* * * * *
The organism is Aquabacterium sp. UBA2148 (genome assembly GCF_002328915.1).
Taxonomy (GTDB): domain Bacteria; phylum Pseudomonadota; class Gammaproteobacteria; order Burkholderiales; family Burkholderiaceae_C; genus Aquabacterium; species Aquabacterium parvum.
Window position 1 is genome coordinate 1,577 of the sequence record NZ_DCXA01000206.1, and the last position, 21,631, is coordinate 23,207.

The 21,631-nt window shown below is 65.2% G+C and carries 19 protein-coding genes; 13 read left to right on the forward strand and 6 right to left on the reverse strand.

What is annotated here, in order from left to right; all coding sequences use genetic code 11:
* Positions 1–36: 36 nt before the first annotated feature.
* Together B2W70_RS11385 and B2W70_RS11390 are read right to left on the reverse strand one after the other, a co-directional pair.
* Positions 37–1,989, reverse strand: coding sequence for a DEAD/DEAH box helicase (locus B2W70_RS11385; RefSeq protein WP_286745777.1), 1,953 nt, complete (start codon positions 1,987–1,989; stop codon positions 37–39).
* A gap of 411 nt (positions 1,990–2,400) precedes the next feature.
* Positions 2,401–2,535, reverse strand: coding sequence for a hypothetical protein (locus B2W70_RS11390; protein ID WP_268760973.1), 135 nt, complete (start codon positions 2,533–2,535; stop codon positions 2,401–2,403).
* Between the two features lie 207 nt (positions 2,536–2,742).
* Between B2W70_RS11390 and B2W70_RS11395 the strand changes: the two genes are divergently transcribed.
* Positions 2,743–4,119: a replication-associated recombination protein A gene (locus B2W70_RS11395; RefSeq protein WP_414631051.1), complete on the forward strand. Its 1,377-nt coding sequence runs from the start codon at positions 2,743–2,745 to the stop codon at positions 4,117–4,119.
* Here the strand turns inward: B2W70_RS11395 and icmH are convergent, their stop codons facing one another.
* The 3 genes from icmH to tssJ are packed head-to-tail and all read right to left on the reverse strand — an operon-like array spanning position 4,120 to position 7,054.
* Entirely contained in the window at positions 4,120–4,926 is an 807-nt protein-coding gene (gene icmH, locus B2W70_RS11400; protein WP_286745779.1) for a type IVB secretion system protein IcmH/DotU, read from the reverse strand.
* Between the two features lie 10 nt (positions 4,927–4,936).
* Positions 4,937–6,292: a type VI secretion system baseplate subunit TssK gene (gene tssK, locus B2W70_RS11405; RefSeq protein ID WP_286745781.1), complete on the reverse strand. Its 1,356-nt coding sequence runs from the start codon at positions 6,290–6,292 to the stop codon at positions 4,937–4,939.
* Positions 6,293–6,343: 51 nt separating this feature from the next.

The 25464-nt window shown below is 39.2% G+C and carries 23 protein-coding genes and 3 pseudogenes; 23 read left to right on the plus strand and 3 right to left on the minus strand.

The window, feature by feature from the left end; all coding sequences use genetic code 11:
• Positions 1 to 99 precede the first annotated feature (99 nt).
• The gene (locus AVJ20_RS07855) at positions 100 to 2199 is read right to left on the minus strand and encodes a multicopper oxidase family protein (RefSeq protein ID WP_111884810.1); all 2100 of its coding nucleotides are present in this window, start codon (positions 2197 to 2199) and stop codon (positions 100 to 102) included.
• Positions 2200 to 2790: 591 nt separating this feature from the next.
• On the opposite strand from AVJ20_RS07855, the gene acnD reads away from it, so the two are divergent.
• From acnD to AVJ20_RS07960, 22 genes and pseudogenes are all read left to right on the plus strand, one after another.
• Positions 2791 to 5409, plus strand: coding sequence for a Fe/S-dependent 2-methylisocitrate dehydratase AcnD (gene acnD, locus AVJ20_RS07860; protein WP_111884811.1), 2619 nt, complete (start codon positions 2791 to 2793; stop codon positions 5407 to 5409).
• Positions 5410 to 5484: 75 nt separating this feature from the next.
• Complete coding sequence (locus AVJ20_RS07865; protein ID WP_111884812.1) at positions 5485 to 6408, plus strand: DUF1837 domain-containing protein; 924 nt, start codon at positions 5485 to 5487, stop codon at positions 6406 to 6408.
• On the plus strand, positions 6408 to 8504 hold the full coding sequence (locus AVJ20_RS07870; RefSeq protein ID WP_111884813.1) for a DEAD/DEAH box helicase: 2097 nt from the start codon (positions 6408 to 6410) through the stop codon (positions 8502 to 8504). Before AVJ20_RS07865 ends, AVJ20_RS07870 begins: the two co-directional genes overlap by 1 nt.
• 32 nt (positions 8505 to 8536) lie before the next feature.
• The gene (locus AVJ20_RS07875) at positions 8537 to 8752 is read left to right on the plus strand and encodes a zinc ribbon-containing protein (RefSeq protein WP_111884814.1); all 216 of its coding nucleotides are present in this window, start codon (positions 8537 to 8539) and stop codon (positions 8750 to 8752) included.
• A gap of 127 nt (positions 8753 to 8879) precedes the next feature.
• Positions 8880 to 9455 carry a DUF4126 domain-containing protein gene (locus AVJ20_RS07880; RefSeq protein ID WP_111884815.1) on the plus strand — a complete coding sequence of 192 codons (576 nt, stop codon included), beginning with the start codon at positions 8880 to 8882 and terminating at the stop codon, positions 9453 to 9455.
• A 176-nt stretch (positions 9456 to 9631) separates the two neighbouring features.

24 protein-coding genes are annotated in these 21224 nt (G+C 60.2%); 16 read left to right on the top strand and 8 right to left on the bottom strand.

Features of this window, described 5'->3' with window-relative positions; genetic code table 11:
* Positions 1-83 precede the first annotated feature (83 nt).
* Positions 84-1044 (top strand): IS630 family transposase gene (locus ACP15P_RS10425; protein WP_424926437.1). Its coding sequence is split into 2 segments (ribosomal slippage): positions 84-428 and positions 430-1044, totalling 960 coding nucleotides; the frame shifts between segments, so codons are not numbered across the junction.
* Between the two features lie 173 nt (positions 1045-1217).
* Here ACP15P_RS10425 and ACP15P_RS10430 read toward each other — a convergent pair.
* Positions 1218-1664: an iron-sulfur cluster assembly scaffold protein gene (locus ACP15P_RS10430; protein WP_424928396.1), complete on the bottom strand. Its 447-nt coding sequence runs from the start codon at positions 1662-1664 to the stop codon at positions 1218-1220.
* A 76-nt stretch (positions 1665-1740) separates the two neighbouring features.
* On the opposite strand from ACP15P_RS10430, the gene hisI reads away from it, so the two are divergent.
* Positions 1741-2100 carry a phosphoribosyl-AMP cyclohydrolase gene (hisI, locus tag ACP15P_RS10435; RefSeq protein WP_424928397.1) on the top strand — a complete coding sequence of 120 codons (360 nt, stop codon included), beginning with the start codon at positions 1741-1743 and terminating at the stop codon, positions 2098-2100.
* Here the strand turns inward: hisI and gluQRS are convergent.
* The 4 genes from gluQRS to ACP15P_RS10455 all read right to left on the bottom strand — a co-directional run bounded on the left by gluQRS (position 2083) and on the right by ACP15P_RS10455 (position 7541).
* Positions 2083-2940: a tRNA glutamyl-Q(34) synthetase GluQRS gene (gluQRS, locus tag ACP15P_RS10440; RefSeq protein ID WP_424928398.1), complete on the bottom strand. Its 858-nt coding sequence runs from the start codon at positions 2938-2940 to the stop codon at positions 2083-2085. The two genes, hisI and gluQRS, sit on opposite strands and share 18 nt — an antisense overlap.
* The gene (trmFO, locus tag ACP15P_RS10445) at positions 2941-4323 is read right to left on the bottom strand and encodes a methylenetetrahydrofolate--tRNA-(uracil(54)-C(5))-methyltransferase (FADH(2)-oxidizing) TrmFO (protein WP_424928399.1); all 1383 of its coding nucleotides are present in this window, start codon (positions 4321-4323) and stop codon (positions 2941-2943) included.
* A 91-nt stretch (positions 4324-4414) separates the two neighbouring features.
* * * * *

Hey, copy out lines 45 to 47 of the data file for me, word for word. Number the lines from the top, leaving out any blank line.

* Positions 1741-2100 carry a phosphoribosyl-AMP cyclohydrolase gene (hisI, locus tag ACP15P_RS10435; RefSeq protein WP_424928397.1) on the top strand — a complete coding sequence of 120 codons (360 nt, stop codon included), beginning with the start codon at positions 1741-1743 and terminating at the stop codon, positions 2098-2100.
* Here the strand turns inward: hisI and gluQRS are convergent.
* The 4 genes from gluQRS to ACP15P_RS10455 all read right to left on the bottom strand — a co-directional run bounded on the left by gluQRS (position 2083) and on the right by ACP15P_RS10455 (position 7541).